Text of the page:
(ANIMAL RIGHTS/ANIMAL WELFARE) From Israel to Canada, animal rights and welfare activists had many reasons to celebrate this past year. Here is a look at some of the big victories for animals in 2013. — Global Animal
1. China Relaxes Animal Testing Requirements
China’s Food and Drug Administration announced starting June 2014, the People’s Republic will allow domestic cosmetic producers to bypass animal testing and use other data to demonstrate that their products are safe for human use.
China is currently the only country in the world where animal testing is required if cosmetic producers want to tap into the $32 billion Chinese cosmetic market. Since this relaxation of animal testing requirements only applies to domestic companies, foreign companies must still test on animals if they wish to sell their products in China. It’s not a total victory, but a positive step nonetheless.
2. Israeli Prime Minister Sees the Light
In early October, Israeli Prime Minister Benjamin Netanyahu said during a cabinet meeting, “I read the book ‘A Brief History of Humankind’ by Dr. Yuval Noah Harari and understood that animals are more conscious than we thought, which is bothering me and making me think twice.”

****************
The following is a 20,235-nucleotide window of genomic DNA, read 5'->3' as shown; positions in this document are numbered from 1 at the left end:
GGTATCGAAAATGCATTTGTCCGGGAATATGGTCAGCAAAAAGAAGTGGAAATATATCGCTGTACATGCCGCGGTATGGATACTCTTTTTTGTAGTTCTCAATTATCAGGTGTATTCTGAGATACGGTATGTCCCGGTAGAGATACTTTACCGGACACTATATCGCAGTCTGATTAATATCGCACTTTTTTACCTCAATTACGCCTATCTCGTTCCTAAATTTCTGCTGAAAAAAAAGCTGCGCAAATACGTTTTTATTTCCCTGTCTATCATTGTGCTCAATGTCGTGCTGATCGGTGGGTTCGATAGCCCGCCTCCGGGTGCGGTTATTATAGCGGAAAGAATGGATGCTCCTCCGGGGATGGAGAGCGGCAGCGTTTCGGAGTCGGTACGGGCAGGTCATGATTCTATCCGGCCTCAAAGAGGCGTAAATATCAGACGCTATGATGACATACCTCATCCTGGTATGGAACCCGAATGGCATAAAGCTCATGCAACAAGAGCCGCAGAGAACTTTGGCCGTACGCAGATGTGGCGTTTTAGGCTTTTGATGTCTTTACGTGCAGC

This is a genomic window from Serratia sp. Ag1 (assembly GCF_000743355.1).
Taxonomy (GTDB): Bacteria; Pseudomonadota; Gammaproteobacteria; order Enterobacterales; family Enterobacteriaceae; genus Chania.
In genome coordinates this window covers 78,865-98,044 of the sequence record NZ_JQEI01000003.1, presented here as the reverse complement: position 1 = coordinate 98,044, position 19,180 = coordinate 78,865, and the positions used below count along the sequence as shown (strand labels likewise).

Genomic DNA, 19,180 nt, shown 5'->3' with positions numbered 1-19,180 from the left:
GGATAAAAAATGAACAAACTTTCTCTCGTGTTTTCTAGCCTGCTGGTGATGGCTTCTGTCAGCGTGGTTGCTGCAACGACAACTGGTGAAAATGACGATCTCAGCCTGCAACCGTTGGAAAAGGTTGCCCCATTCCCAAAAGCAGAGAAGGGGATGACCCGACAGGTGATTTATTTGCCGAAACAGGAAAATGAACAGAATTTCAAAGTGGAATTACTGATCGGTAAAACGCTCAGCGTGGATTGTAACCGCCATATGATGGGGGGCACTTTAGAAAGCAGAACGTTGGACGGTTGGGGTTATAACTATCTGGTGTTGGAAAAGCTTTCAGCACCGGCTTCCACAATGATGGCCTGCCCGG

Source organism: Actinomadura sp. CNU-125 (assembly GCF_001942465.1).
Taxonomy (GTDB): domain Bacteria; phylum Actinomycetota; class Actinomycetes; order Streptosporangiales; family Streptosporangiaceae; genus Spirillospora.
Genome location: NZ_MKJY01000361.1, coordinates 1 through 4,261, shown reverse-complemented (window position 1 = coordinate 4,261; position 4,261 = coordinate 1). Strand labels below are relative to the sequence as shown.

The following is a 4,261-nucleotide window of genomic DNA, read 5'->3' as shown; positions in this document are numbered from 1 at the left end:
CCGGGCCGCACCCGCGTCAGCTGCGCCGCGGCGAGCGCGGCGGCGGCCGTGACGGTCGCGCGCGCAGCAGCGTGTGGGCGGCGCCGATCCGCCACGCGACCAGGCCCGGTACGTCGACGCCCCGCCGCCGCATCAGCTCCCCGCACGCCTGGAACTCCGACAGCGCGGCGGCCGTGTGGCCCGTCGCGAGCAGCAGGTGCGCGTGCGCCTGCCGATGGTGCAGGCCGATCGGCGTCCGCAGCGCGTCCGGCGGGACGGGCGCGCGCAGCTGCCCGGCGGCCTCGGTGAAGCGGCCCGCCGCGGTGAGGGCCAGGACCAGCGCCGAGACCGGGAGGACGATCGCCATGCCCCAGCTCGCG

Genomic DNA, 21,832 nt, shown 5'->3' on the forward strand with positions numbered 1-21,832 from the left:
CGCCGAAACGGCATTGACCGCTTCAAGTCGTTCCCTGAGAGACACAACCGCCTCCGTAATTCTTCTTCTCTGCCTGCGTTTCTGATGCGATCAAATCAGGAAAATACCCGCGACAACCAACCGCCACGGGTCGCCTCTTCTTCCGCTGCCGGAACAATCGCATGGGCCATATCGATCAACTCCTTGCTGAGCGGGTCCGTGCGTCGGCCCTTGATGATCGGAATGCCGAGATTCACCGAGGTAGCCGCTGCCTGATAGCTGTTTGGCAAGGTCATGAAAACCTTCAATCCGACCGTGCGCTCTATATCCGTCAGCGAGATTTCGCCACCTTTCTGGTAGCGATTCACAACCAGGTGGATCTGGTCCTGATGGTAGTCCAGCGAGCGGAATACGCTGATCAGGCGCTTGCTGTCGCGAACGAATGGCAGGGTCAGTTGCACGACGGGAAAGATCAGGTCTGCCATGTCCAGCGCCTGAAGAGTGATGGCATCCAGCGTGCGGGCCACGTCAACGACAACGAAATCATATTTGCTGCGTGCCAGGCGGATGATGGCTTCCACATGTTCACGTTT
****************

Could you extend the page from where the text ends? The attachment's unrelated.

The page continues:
Following that October meeting, Netanyahu released a statement that said the Prime Minister and his wife, “hardly eat meat.” More substantially, Netanyahu established a committee to study the possibility of giving the the Israeli Environmental Protection Ministry the power to enforce animal cruelty laws.
At the moment, this power belongs to the Israeli Agriculture Ministry, which also serves the interests of animal-owning farmers.
3. England Bans Wild Animals in Circuses
The UK government banned the use of wild animals in circuses, which will be implemented in December 2015. The ban will only affect England, but negotiations are underway with the devolved administrations in Scotland, Wales, and Northern Ireland, to make the ban UK-wide.
England joins Peru, Greece, Bolivia, Belgium and several others in the list of countries who have banned the use of wild animals in circuses.